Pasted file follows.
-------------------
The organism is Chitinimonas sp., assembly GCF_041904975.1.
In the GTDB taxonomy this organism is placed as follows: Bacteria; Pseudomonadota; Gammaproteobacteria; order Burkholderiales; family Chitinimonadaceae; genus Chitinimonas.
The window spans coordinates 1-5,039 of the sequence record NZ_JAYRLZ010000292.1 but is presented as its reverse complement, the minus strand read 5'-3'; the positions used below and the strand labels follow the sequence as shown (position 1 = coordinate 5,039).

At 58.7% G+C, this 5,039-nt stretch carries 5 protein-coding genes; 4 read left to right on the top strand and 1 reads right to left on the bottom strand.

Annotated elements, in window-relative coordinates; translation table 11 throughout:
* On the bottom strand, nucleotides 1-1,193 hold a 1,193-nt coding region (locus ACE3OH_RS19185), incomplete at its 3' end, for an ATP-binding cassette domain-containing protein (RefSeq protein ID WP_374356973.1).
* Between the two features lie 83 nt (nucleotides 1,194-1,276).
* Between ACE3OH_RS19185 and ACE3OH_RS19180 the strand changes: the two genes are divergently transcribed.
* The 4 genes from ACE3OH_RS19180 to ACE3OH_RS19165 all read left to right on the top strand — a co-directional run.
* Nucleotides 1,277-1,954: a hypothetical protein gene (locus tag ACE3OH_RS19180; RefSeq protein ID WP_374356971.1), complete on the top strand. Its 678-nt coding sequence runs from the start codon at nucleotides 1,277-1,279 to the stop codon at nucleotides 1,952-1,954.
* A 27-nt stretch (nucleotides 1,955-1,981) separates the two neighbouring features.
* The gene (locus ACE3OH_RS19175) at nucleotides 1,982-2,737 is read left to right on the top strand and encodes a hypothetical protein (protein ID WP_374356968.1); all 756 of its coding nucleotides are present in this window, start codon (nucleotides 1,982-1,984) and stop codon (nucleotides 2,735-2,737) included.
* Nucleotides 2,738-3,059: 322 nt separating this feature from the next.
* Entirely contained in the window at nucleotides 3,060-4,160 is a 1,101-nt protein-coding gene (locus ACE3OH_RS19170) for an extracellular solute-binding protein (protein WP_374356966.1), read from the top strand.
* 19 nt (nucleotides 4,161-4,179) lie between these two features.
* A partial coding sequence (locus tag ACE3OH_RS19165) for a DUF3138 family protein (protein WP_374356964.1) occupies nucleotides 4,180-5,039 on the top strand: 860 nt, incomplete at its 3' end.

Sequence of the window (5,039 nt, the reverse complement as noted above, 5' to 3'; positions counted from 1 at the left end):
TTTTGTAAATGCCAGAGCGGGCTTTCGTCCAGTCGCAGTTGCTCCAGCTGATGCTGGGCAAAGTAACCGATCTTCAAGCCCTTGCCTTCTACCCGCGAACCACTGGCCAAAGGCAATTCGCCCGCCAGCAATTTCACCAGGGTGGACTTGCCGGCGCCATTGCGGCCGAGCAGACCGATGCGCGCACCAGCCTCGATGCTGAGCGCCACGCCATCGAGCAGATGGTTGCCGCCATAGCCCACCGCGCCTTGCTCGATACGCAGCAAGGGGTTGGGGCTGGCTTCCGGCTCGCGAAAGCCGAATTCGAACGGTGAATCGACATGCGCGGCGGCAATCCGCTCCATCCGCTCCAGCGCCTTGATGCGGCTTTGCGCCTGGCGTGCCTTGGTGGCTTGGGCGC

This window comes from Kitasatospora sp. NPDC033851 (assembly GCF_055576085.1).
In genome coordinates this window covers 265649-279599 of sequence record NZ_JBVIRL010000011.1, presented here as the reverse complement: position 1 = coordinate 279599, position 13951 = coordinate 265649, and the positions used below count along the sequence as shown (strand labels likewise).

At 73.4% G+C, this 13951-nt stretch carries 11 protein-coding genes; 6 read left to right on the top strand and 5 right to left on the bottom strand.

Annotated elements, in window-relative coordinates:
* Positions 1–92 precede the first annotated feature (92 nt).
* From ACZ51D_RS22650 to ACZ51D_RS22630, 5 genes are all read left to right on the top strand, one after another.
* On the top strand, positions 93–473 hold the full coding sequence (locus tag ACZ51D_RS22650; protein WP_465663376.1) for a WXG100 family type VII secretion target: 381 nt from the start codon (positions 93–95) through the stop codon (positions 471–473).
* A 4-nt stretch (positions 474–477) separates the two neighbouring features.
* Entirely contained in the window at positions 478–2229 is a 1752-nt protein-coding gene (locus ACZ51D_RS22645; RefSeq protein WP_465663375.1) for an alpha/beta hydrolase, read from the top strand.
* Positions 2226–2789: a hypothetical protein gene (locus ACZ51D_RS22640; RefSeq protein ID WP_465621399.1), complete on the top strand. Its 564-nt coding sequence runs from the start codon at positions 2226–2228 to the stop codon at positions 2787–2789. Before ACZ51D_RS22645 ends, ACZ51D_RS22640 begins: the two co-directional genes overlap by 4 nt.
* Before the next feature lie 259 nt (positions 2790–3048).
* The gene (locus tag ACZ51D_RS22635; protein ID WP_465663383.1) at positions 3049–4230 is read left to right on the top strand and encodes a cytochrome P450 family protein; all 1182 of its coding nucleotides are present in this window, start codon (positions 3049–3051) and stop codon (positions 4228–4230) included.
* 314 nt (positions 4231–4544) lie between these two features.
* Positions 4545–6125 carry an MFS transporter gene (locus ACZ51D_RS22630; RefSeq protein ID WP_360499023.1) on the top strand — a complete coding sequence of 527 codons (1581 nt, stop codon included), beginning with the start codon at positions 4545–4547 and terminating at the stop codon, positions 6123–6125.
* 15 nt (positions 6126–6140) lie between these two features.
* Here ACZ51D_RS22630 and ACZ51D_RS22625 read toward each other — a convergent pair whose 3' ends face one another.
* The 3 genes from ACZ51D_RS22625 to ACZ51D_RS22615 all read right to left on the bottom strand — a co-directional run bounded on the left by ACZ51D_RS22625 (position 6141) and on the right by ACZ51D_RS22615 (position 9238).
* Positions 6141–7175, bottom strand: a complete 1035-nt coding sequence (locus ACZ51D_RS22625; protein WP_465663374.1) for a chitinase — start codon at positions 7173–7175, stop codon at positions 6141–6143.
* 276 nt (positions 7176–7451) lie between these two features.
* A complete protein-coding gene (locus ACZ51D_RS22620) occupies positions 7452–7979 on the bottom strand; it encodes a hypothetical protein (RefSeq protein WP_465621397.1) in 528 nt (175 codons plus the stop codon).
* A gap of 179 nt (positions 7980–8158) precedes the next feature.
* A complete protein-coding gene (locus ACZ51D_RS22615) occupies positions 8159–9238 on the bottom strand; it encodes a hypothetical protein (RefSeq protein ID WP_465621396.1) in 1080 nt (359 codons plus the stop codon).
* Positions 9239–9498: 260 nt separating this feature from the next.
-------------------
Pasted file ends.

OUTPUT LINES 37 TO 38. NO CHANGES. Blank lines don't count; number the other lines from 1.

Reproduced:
* 276 nt (positions 7176–7451) lie between these two features.
* A complete protein-coding gene (locus ACZ51D_RS22620) occupies positions 7452–7979 on the bottom strand; it encodes a hypothetical protein (RefSeq protein WP_465621397.1) in 528 nt (175 codons plus the stop codon).